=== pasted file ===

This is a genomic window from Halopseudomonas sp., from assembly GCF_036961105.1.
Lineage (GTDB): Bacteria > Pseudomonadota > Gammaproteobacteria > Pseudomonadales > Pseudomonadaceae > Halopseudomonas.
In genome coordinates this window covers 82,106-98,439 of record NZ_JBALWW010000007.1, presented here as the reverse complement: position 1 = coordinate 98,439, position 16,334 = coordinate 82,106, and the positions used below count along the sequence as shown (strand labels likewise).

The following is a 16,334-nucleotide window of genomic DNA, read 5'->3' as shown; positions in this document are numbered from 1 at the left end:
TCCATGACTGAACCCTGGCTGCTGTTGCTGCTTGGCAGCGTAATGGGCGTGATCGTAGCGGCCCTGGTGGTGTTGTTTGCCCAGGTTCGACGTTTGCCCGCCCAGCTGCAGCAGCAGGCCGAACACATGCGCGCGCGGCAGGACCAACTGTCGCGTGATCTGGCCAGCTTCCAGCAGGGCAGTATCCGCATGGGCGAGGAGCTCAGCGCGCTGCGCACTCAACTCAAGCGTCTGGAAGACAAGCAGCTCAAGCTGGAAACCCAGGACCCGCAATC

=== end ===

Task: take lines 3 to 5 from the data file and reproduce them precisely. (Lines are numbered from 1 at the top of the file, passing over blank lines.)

In genome coordinates this window covers 82,106-98,439 of record NZ_JBALWW010000007.1, presented here as the reverse complement: position 1 = coordinate 98,439, position 16,334 = coordinate 82,106, and the positions used below count along the sequence as shown (strand labels likewise).

The following is a 16,334-nucleotide window of genomic DNA, read 5'->3' as shown; positions in this document are numbered from 1 at the left end:
TCCATGACTGAACCCTGGCTGCTGTTGCTGCTTGGCAGCGTAATGGGCGTGATCGTAGCGGCCCTGGTGGTGTTGTTTGCCCAGGTTCGACGTTTGCCCGCCCAGCTGCAGCAGCAGGCCGAACACATGCGCGCGCGGCAGGACCAACTGTCGCGTGATCTGGCCAGCTTCCAGCAGGGCAGTATCCGCATGGGCGAGGAGCTCAGCGCGCTGCGCACTCAACTCAAGCGTCTGGAAGACAAGCAGCTCAAGCTGGAAACCCAGGACCCGCAATC